Today I watched a TED talk that grabbed my attention in an unanticipated way. The speaker, Behrokh Khoshnevis, began with an interesting introduction to our basic need for shelter stemming from Maslow’s hierarchy of needs. Without getting too psychological on you, his tie-in of this human requirement provided a nice segue into the worst possible shelter condition: a slum-like formation. He used this condition to illustrate the main issues with construction as it stands today: costs, ethics, ecological inefficiencies, and time constraints. Although he made some bold claims using the word “always” that aren’t really 100% accurate, he brings some valid discussions that prove how automation and advanced technology can directly target these issues of conventional construction.
The underlying theme of his talk is that automation can streamline processes. This has been an engineering goal, but there have been some striking roadblocks in this transition. A topic we’ve blogged about frequently, 3D printing, was even discussed—however Khoshnevis refers to a scaled-up version where entire neighborhoods can be tackled at the snap of a finger. These are pretty intriguing goals to think about for the future, especially in the commercial realm.
He included an animation that illustrated the concept of a building being built layer by layer with automatic plumbing and network installation with all elements automated, even painting. With this method, a house with a computerized custom design could be built in 20 hours.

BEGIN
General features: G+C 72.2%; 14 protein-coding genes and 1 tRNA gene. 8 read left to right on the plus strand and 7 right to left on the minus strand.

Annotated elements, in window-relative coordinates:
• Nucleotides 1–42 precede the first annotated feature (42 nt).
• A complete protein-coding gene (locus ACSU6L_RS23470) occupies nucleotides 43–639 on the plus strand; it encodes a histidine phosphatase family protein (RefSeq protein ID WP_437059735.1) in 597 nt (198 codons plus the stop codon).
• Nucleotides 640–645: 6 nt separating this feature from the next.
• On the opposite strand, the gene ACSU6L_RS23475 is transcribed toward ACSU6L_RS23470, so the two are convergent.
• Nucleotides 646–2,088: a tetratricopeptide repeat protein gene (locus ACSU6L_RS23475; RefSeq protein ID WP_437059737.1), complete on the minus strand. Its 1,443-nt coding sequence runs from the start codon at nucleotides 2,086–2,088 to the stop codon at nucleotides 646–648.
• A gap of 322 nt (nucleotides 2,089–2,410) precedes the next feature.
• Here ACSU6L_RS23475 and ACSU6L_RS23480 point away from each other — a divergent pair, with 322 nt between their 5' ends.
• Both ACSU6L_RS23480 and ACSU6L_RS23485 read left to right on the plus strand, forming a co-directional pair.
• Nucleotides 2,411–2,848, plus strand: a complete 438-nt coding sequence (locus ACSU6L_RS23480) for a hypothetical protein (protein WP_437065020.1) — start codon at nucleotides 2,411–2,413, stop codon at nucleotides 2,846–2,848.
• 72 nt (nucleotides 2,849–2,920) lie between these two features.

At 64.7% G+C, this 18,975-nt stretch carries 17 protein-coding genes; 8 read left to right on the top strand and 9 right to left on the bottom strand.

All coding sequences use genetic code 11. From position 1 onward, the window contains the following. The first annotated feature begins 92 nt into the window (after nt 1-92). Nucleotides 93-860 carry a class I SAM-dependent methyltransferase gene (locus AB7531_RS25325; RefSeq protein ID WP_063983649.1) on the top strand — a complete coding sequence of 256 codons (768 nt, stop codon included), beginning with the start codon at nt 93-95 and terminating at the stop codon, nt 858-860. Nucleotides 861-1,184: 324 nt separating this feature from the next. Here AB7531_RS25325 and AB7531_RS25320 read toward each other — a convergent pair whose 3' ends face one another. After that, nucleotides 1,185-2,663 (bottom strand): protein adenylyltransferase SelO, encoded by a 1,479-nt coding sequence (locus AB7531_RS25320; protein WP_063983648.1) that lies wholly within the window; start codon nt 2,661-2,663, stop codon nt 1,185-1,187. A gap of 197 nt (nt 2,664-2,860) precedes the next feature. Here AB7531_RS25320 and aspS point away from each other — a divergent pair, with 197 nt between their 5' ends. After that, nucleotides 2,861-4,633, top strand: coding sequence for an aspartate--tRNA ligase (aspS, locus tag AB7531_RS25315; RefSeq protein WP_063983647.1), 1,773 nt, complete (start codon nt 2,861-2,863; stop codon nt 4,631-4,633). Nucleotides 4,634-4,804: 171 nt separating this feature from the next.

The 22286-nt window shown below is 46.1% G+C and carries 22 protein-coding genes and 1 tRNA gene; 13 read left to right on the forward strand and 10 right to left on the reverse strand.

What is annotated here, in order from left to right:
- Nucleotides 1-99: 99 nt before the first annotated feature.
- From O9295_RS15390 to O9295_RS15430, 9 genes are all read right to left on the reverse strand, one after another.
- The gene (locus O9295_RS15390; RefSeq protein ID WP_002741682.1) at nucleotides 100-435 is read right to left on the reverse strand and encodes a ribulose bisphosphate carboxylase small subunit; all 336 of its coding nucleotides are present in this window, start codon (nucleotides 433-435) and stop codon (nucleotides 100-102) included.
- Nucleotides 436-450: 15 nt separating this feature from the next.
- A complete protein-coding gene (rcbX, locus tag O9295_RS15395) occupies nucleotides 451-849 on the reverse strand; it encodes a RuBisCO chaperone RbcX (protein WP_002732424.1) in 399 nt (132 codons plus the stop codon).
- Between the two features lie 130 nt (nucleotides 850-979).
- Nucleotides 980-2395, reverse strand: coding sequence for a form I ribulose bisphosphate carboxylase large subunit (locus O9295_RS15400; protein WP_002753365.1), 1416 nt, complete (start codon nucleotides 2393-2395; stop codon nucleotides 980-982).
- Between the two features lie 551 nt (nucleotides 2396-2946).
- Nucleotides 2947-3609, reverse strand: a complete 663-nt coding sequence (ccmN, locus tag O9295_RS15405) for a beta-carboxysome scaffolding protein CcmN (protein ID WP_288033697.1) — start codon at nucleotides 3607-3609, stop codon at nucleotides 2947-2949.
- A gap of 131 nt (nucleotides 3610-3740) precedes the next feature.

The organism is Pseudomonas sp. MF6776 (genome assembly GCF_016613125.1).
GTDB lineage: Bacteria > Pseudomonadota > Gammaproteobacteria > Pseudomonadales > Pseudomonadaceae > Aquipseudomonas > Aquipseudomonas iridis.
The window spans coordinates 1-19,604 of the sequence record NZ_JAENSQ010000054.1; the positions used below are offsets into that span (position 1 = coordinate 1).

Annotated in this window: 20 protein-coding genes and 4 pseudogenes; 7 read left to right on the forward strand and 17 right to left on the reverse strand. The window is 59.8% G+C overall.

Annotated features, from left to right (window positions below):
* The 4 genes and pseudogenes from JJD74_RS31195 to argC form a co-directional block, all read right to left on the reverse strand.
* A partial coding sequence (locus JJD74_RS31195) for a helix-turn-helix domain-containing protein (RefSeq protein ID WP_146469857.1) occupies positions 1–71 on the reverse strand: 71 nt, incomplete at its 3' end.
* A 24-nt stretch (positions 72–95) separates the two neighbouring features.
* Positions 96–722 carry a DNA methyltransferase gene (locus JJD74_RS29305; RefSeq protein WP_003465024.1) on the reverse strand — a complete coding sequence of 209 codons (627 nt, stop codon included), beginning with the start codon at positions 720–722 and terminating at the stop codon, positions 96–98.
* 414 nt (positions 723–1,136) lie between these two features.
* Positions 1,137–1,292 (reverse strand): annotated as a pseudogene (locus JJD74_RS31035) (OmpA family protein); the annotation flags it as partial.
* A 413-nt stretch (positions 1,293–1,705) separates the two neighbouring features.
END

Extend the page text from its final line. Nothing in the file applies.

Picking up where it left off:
Being a skeptic, I questioned the performance of the materials. However, the talk alluded to composite fibers that are used with no strength compromised. Also, the materials adopted were lighter and more efficient. Since this automation can work for large or small buildings, it seems to be an interesting concept for residential and commercial construction alike.
NASA is even supporting these concepts for support walls in outer space structures.
In a competitive arena with other types of efficient construction methods, there is a strong advantage as far as cost and architectural flexibility. CO2 emission and embodied energy were the most notable portions to me, as they were more than half of the typical usages from modern construction tactics.
Khoshnevis mentioned contour crafting and the common concerns of construction workers losing their work as innovations are presented. His perspective why this is untrue made a lot of sense from a simple example of why there will be more roles with additional activities introduced. Before agricultural technologies, the majority of Americans were farmers. With the evolution of this industry came new role introductions in food production. This is likely to play out equivalently in the construction world.
If you find a free 12 minutes and want to give your brain a little exercise, I highly recommend giving this video a shot: https://www.youtube.com/watch?v=JdbJP8Gxqog